New York Times; February 22, 1987 – Brent Nance is an insurance broker. As such, the thought of writing policies for people who are at high risk of developing AIDS makes him shudder.
But Mr. Nance is also a homosexual, the founder and president of Concerned Insurance Professionals for Human Rights, a Los Angeles-based trade group that combats AIDS-related discrimination by insurance companies. And his loyalties are torn. ”I am caught in the middle,” he sighed. ”I sometimes feel like I’m trapped in an aerosol can waiting for someone to relieve the pressure.”
A trapped feeling of a different sort is spreading throughout the life and health insurance industry, as executives begin to grapple with the ramifications of the AIDS crisis. The disease, which is almost invariably fatal, raises a specter of claims on life and health policies that could bankrupt insurance companies.
Yet the industry faces a somber Catch-22. It knows that homosexuals and intravenous drug users have a higher probability of contracting the disease than others. And it has access to medical technology that would enable it to spot people who are more likely to develop AIDS. Those two factors give the industry the ability to spot – and refuse insurance to – many people who may file huge AIDS-related claims down the road.
But when insurance companies have tried to refuse insurance to people on the basis of their life styles or of predictive medical tests, they have been charged with discrimination. Some states, in fact, have forbidden them to use the medical tests altogether.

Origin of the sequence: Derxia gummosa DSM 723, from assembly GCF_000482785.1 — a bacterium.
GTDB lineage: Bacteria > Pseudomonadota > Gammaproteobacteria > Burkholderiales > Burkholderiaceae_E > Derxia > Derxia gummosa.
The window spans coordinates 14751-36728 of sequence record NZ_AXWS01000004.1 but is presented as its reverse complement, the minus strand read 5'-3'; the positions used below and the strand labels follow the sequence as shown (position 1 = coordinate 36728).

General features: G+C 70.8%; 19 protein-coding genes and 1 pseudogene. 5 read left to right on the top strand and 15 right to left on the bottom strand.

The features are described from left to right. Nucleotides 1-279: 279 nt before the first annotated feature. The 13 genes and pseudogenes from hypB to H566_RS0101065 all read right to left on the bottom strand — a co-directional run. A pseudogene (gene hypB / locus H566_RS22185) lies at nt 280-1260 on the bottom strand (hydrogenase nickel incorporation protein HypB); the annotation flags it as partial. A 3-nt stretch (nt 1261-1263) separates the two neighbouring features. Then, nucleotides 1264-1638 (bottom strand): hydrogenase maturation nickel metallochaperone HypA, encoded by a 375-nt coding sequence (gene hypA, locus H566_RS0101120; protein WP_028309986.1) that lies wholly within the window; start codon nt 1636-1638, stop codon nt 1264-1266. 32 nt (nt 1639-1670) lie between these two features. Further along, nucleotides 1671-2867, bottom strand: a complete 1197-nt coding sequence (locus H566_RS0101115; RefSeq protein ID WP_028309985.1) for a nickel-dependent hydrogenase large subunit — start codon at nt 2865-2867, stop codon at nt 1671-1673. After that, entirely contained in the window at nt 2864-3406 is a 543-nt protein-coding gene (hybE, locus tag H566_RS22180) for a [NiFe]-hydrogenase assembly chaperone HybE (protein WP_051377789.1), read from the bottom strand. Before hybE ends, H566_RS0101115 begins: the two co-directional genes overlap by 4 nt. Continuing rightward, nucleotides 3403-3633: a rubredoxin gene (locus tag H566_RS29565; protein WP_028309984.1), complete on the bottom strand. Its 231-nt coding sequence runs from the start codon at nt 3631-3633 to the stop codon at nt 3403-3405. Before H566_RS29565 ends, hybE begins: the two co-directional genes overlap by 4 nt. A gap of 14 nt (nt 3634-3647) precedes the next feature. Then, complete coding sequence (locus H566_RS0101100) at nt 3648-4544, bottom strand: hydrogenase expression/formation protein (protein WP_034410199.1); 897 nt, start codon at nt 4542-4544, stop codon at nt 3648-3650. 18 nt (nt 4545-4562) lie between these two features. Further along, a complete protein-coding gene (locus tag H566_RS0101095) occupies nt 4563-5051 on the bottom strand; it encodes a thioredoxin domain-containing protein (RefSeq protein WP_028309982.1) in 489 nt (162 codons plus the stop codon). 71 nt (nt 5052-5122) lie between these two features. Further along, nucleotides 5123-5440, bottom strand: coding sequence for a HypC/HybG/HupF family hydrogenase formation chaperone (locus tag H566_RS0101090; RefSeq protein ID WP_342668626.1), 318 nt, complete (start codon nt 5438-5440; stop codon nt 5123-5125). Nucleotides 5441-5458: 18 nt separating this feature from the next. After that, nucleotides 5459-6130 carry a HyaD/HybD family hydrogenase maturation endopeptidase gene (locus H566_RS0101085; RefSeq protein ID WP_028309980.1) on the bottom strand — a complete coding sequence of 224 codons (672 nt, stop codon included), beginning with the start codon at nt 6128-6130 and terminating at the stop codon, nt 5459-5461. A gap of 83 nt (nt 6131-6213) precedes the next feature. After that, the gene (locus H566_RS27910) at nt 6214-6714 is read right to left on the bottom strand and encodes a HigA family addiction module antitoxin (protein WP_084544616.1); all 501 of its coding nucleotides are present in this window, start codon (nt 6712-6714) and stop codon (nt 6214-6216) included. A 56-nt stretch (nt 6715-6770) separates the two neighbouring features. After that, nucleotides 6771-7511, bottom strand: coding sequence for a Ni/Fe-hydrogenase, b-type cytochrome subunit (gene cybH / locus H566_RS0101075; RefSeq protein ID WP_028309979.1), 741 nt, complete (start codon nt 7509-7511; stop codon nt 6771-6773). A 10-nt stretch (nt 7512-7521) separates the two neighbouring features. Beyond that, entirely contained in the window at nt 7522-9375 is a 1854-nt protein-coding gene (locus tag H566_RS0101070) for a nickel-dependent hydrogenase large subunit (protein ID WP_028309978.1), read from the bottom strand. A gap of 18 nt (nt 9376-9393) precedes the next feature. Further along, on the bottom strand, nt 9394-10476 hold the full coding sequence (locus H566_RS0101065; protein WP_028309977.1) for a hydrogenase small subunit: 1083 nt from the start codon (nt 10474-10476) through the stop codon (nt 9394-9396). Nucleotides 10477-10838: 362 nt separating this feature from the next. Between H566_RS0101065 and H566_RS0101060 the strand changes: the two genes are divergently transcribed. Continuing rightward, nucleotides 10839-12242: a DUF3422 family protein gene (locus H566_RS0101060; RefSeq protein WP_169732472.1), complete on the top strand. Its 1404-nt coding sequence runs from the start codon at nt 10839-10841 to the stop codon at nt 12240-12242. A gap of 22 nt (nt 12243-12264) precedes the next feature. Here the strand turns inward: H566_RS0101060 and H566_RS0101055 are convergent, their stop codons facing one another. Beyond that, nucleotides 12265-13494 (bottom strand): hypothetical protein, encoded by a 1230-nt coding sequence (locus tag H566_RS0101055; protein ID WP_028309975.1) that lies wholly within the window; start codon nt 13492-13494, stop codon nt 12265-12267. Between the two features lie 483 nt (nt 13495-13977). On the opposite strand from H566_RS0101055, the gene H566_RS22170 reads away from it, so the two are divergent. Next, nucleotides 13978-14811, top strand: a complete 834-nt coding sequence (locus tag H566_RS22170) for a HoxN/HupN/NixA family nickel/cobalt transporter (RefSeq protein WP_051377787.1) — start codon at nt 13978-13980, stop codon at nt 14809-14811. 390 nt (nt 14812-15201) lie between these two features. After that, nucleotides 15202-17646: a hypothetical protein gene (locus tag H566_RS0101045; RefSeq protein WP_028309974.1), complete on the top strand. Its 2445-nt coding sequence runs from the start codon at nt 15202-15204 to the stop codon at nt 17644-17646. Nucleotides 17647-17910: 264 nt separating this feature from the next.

The result is that insurance executives are finding themselves in a tightening vise between shareholders, clients, regulators and society at large. How they ultimately balance the host of competing demands, and whether they are forced by watchdog agencies or the courts to alter underwriting practices to promote social goals, could set precedents with far-reaching consequences for the insurance industry’s future.
Already, the AIDS crisis has generated a spate of as-yet-unanswerable questions, among them:
* Do insurance companies have a right to force applicants for life or health insurance policies to submit to medical tests that pinpoint whether they have a predisposition to develop AIDS or a variety of other illnesses?
* What is the proper balance between the individual’s right to privacy, and the insurance industry’s right to know about life style factors, such as sexual preference, that can materially affect a person’s chances of developing a given disease?
* To what extent can, or should, the insurance industry shoulder the huge costs associated with catastrophic illness?
* Does government have a right to constrain the freedom of insurance companies to make decisions based on statistics?
To some, it is a simple matter of economics. ”Everyone is entitled to quality health care, but everybody is not entitled as a matter of right to health insurance, which is a private- sector contractual relationship,” said Karen Clifford, counsel for the Health Insurance Association of America, a trade group. Added James Pritchett, Jr., president of the Great Republic Insurance Company: ”People buying insurance want to put their money in the pot with those who have the same potential risks that they do. If you’re sick and I’m well, I don’t want to pool my money with you.”
Others say that the industry simply cannot ignore the societal costs of refusing insurance to people with a high risk of developing AIDS. ”Either way, the public will end up picking up their health care tab, if not through higher insurance premiums, then through welfare programs and, ultimately, higher taxes,” said Thomas Stoddard, executive director of the Lambda Legal Defense and Education Fund, a New York-based organization that handles homosexual discrimination cases.